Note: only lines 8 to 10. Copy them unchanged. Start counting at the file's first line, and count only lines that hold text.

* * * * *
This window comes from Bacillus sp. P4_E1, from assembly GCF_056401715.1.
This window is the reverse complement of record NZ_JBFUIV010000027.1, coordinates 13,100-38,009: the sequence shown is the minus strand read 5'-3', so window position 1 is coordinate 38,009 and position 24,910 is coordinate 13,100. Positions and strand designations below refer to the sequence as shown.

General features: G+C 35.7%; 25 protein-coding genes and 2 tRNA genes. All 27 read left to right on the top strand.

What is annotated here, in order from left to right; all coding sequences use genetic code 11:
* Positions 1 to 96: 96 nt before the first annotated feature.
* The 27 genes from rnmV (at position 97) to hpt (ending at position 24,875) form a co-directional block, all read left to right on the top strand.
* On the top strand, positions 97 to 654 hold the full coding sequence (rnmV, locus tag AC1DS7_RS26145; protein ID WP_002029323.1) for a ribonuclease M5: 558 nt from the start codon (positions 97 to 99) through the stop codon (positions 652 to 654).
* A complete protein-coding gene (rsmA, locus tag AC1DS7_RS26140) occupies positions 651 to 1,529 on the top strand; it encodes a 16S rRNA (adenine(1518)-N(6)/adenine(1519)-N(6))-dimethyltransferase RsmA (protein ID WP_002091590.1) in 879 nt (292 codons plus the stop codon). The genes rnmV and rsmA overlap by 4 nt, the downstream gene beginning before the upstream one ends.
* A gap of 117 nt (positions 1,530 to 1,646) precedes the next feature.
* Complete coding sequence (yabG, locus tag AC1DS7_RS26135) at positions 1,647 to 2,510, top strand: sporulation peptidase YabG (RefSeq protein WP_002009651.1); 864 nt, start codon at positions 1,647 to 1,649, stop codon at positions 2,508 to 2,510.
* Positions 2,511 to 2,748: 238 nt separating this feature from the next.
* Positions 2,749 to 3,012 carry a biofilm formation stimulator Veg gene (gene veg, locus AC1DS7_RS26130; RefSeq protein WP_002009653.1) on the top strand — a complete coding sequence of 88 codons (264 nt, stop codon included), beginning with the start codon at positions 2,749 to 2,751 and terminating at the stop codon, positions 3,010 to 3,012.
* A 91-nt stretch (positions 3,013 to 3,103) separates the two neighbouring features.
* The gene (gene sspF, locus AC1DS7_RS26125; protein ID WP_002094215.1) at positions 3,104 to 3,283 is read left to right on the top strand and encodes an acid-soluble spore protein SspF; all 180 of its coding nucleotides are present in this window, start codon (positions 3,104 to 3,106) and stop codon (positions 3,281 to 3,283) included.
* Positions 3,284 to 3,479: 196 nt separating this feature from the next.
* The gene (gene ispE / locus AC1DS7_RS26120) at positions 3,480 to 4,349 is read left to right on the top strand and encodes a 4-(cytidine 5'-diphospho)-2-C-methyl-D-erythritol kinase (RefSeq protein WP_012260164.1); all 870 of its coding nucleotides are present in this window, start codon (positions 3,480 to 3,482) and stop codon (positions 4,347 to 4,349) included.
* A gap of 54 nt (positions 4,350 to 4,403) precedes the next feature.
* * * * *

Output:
* A complete protein-coding gene (rsmA, locus tag AC1DS7_RS26140) occupies positions 651 to 1,529 on the top strand; it encodes a 16S rRNA (adenine(1518)-N(6)/adenine(1519)-N(6))-dimethyltransferase RsmA (protein ID WP_002091590.1) in 879 nt (292 codons plus the stop codon). The genes rnmV and rsmA overlap by 4 nt, the downstream gene beginning before the upstream one ends.
* A gap of 117 nt (positions 1,530 to 1,646) precedes the next feature.
* Complete coding sequence (yabG, locus tag AC1DS7_RS26135) at positions 1,647 to 2,510, top strand: sporulation peptidase YabG (RefSeq protein WP_002009651.1); 864 nt, start codon at positions 1,647 to 1,649, stop codon at positions 2,508 to 2,510.